By David Letendre

During an expedition in the northern part of New Mexico myself, my son, Stan Courtney
and M. took off from base camp to go find a footprint someone had discovered the
previous day. The footprint was supposed to be under a ledge in the limestone dust
where it was protected from the on and off rain we had on this trip. The footprint was
up one of the five “fingers” or valleys the host told us not to go up. He never
ventured up these “fingers” because it was his belief that the “big people” lived up
there and he did not want to intrude on their territory.

It was a strenuous hike though rain and a constant climb in elevation. We decided to
rest on a rock outcropping which jetted out towards to downward slope of the valley
we just hiked up. After a few minutes M. thought he saw something to our left but
after a brief investigation it was determined we could see the entire “bowl” to our left
and nothing could be down there without seeing it. We decided to remain on the rock
outcropping and rest some more. To our left was the way we hiked up the valley and
from our current position we could only look into the tree tops.

After a short while we started to hear wood knocks towards the bottom of the valley
we just ascended. After a few sets of wood knocks we determined there were
actually two sources of the knocks. The wood knocks continued up the valley and
alternated from one side of the valley to the other. I had a video camera recording
the whole time but the piece of equipment was not sensitive enough to catch the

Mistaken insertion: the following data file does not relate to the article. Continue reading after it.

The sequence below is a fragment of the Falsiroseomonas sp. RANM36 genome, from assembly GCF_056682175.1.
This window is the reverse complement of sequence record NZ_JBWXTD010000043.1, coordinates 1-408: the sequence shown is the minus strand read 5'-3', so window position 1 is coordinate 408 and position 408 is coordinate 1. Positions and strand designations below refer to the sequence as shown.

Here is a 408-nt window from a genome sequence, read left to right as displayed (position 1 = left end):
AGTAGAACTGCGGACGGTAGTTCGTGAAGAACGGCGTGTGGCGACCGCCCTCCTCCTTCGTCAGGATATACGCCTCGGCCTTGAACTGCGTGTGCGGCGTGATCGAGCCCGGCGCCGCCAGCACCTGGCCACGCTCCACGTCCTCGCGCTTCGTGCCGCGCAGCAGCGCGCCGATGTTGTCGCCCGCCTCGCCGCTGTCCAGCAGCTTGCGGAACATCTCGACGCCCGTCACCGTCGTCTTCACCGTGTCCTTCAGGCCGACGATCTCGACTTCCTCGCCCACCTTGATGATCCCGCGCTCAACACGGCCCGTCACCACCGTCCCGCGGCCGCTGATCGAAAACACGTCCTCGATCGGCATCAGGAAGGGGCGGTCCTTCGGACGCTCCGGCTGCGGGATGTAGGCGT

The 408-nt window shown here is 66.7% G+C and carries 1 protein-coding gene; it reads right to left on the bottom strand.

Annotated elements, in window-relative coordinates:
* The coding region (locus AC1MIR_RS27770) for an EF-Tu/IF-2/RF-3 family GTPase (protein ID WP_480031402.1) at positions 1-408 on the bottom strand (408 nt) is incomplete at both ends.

wood knocks. When the knocks reached about half way up an elk bugled which the
video recorder caught.

During this constant and progressing knocking M. and I could hear something directly
below our position on the rock outcropping. There was not any distinct sound it made,
it just sounded like there was something moving around below.

After the two sets of wood knocks made it up the valley about ¾ of the way up, one
of the two-way radios we were carrying sounded with another group’s communication.
This noise abruptly stopped the wood knocking. We continued to listen and record but
nothing happened for a few minutes. Then, to our left and up valley from our location
we all heard clearly the vocalization “hay-ya” “hay-ya”. I was taken aback by this
vocalization because nobody else from our group was above our location and the
“accent” sounded Native American. Our host had told everyone that Native Americans
never ventured up this valley yet this sounded like one. After hearing these
vocalizations we waiting awhile but nothing else happened. We decided to leave and
head back down to base camp but wanted to stop by the location below our spot on
the rock outcropping to see if anything could be found.

When we arrived at the bottom of the rock out cropping we found a small stick with
sand on the end of it and a hole in the pine needles and limestone sand on the forest
floor that appeared to have been made by the stick. This hole had to have been
recently made due to the amount of rain we were receiving.

The video camera recorded the elk bugle, the vocalizations and I video recorded the
stick and hole in the soil as it was found.

Upon returning to base camp we explained to our host our encounter up the valley
and told him we heard “hay-ya” twice. He said that meant “Where are you?” in
Apache. Our conclusion to the events we witnessed is as follows:

Two Bigfoot were hunting elk and pushing it up the valley to trap it at the top as our
host had mentioned to us before our trip up the valley.

The juvenile Bigfoot was waiting below our location on the rock outcropping while the
others hunted. Probably bored, it starting playing with the stick in the soil.

Our two-way radio disrupted their hunt.

One of the Bigfoot called out for the juvenile once their hunt was compromised.


From Stan –

For the elk sound click here: Elk

For the  “hay-ya”  sound click here: “hay-ya”